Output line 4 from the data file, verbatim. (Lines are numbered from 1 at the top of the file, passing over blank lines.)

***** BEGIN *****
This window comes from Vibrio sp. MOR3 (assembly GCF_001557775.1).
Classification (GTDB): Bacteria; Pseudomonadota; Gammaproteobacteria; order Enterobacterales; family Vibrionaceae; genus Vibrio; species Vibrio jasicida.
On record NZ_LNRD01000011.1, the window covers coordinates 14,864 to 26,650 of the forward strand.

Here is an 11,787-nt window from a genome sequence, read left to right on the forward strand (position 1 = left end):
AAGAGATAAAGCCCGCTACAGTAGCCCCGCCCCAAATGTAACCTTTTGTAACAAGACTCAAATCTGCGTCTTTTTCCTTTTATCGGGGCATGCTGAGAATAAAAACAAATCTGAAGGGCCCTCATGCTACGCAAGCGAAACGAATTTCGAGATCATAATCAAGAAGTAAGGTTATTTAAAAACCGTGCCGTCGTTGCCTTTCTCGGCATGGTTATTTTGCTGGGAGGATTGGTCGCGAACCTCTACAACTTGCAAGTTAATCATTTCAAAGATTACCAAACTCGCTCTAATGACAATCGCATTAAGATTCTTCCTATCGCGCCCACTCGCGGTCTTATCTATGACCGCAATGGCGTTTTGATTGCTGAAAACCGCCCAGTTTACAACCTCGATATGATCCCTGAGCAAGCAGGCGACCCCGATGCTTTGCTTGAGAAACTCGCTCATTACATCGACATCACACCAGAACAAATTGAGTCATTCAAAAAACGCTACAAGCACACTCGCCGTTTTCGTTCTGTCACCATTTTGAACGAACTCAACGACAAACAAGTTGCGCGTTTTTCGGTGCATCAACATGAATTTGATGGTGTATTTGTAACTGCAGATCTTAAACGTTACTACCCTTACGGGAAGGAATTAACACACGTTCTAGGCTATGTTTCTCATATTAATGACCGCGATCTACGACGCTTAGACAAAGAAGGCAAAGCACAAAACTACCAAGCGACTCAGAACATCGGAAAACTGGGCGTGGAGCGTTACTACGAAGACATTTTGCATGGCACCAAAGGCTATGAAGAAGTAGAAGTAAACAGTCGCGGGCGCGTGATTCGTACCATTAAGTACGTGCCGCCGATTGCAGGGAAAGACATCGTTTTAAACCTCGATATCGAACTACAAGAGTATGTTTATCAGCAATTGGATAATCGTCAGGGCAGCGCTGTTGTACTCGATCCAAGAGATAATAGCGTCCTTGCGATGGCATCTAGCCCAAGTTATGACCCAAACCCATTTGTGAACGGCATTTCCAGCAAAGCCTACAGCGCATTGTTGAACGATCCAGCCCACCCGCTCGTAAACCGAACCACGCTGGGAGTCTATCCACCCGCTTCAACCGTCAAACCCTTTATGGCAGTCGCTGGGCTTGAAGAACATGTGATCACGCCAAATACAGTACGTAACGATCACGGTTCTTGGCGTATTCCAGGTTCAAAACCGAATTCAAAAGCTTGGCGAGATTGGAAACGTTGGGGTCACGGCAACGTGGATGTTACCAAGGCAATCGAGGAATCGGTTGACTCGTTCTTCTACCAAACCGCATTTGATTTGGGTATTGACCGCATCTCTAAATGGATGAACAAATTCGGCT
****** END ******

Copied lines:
Here is an 11,787-nt window from a genome sequence, read left to right on the forward strand (position 1 = left end):